NEED TO KNOW
What is it: A surprisingly sophisticated take on run ‘n’ gun platformers, hidden underneath a veneer of grinning action movie homage.
Publisher: Devolver Digital
Developer: Free Lives
Reviewed on: 2.9GHz CPU, 8GB RAM, 2GB GPU
Expect to Pay: £11.99 / $14.99
Link: Official site
Get mission -> kill bad guys -> rescue good guys -> kill big bad guy -> ride helicopter into sunset. This is the action movie archetype, the reason we sit in cinemas summer after summer—a plotline now so mechanical, that Free Lives went ahead and turned it into a mechanic.
It’s how every single level of Broforce’s technically endless campaign plays out (a level editor and custom playlists back up the sizeable main game). Like any action movie, the details might alter. Sometimes you’re taking one of those massive, diagonally-moving lifts you only ever see in evil labs rather than grabbing a chopper-lifted ladder, but the effect is the same
In fact, this is Broforce’s entire design outlook. It pilfers from action movies, and uses their familiarity to build an immediately readable take on the accepted run ‘n’ gun genre—all pixels, enemy screams and one-shot-one-death twitchery.
The playable "bros" are Broforce's most obvious references. You play as a line-up of real action stars disguised behind increased muscle mass and names with “Bro” clumsily wedged into them. John Rambro, Mr. Anderbro, Broheart. Every one of the game’s tens of characters is pacey, can climb any surface infinitely, and comes with primary, secondary and melee weapons. But they can play totally differently—the brilliance here being that, if you’re au fait with the action film canon, you’ll have a handle on how they’ll work, even before you’ve used them.
When you see Indiana Jones’ secondary weapon ammo is a neat row of bullets, you’ll understand that they’ll kill enemies in a single shot. Robocop’s special move, which superimposes an Apple-1 green targeting matrix across the screen, would be a bit obtuse if we hadn’t all watched Alex Murphy paint his enemies and precision-blast them.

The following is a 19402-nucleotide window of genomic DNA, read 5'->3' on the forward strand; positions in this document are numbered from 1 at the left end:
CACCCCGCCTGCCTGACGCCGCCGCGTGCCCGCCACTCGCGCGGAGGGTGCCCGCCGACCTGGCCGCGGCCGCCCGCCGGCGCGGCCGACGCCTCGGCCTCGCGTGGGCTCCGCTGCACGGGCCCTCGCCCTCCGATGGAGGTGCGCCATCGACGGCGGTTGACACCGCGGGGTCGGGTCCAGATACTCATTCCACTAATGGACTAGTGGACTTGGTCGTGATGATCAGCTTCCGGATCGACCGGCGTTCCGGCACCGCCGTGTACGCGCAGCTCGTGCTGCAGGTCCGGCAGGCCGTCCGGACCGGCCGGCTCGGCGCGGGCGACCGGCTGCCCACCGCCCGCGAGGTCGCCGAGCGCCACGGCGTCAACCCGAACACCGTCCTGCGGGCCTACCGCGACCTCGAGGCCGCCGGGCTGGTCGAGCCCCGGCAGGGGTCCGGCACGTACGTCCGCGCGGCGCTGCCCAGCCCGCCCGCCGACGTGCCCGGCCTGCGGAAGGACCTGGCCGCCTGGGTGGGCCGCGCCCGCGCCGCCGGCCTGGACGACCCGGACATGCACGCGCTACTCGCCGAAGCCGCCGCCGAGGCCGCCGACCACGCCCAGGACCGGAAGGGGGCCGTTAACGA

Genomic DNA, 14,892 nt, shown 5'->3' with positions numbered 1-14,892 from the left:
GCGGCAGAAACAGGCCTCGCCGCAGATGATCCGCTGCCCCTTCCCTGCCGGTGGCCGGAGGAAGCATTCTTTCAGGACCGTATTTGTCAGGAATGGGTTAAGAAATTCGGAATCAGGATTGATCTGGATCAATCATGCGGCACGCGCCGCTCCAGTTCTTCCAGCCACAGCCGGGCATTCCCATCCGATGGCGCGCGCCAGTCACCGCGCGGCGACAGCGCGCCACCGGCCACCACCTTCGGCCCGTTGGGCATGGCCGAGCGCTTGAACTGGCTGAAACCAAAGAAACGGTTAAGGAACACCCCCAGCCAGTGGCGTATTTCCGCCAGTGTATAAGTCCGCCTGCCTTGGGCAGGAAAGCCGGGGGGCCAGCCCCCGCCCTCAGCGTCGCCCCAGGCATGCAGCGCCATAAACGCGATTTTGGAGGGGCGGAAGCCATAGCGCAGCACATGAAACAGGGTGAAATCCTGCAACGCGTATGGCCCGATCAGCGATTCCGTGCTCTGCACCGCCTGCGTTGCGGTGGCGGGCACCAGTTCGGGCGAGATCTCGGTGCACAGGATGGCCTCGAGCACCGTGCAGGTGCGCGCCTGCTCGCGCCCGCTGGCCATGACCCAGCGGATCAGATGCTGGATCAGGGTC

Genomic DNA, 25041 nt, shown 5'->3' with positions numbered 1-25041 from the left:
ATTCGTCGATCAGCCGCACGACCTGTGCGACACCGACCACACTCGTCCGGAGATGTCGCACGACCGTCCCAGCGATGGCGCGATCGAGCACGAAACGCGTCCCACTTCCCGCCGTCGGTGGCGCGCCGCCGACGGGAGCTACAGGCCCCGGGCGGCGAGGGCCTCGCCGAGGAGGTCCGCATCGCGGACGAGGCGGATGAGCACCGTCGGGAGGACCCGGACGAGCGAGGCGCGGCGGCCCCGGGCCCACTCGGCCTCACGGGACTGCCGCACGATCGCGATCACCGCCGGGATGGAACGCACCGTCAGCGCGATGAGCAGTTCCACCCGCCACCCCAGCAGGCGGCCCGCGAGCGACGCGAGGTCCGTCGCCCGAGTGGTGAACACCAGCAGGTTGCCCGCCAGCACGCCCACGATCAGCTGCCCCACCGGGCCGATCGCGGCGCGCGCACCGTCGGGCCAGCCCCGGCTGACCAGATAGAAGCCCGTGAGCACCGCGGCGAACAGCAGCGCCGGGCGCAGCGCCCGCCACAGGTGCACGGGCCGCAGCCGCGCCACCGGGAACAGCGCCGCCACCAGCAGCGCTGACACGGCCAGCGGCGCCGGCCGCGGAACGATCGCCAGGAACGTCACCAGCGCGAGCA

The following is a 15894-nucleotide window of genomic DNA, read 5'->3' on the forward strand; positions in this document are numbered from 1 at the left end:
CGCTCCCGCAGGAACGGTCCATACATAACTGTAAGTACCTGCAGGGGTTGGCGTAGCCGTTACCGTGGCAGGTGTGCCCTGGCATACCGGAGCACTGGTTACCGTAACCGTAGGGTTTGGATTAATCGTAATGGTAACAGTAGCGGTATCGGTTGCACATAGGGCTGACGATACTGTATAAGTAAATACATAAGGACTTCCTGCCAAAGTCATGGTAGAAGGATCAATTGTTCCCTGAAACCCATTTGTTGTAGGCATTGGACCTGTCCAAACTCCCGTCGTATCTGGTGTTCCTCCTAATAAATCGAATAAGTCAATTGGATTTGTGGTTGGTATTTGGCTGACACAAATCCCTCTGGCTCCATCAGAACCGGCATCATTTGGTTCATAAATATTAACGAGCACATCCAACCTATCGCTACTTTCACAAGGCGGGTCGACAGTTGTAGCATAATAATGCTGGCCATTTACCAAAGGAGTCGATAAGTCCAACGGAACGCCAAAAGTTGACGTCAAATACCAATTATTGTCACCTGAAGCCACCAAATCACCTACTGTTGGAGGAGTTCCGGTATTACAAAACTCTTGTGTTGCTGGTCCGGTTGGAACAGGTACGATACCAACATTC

There’s no choice in who you play as—you’re randomly assigned a Bro at the beginning of a stage, and rescuing a caged POW (which offers an extra life) randomises you again. It’s a lovely system—making you weigh up the benefits of a good character against staying alive longer but getting a crap one. Everyone wants to be Leon, who can have tiny Natalie Portman snipe swathes of enemies, but no one bar no one wants to be McGyver, who weedily throws big turkeys with TNT stuffing. To add weight to the latter scale, however, the more POWs you rescue, the more Bros you’re able to turn into.
It makes Broforce’s characters 1-ups, unlockables, and trivia questions (I was very smug when I unlocked Planet Terror’s Cherry Darling and immediately realised I could use her rifle-leg as a sort violent jetpack) all in one—they’re a delightful centrepiece to the game. A shame, then, that the levels don’t receive quite the same amount of knowing attention.
Vietnam-style greenery is reused over and over again, with brief pit stops in far more interesting urban environments and some subterranean tunnel systems. Enemies are reused constantly too—although they at least interact in interesting ways, as when definitely-not-Facehuggers kill AI mooks to become definitely-not-Xenomorphs. It’s neat enough, but fatigue sets in quickly. In a game built on repetition, it could certainly use more superficial change-ups than it has.
Presumably, Free Lives didn’t concentrate too much on level design because, most of the time, half of the stage is gone before you’ve stepped on it. Even Indiana Jones’ whip can destroy terrain, meaning you’re more often carving your way under footpaths than using them. Judging by how rarely I got myself fully stuck by just destroying everything, the levels are surprisingly well-designed under the surface, but that can’t stop this system causing trouble in co-op.
Co-op is certainly a spectacle—with the right four characters, the entire screen can disappear within seconds of starting a level—but actually playing the game becomes a sterner test. It’s easy to lose track of your character, meaning you won’t notice that you’re collapsing a bridge on all your friends’ heads, ruining the game for everyone. There are so many opportunities to kill your buddies, even without friendly fire, that it often becomes an active struggle not to. Playing alone often makes things more of a satisfying puzzle, but can also make certain boss fights close to impossible, when you repeatedly draw characters who can’t make a dent.
But perfection is perhaps not the point. It's a joyful, giggling parody, a love letter to action fantasies, wasted youths and making the noise of a machine gun with your lips. Hell, if we’re happy to watch those endlessly repetitive action movies for so long, why should this be any different?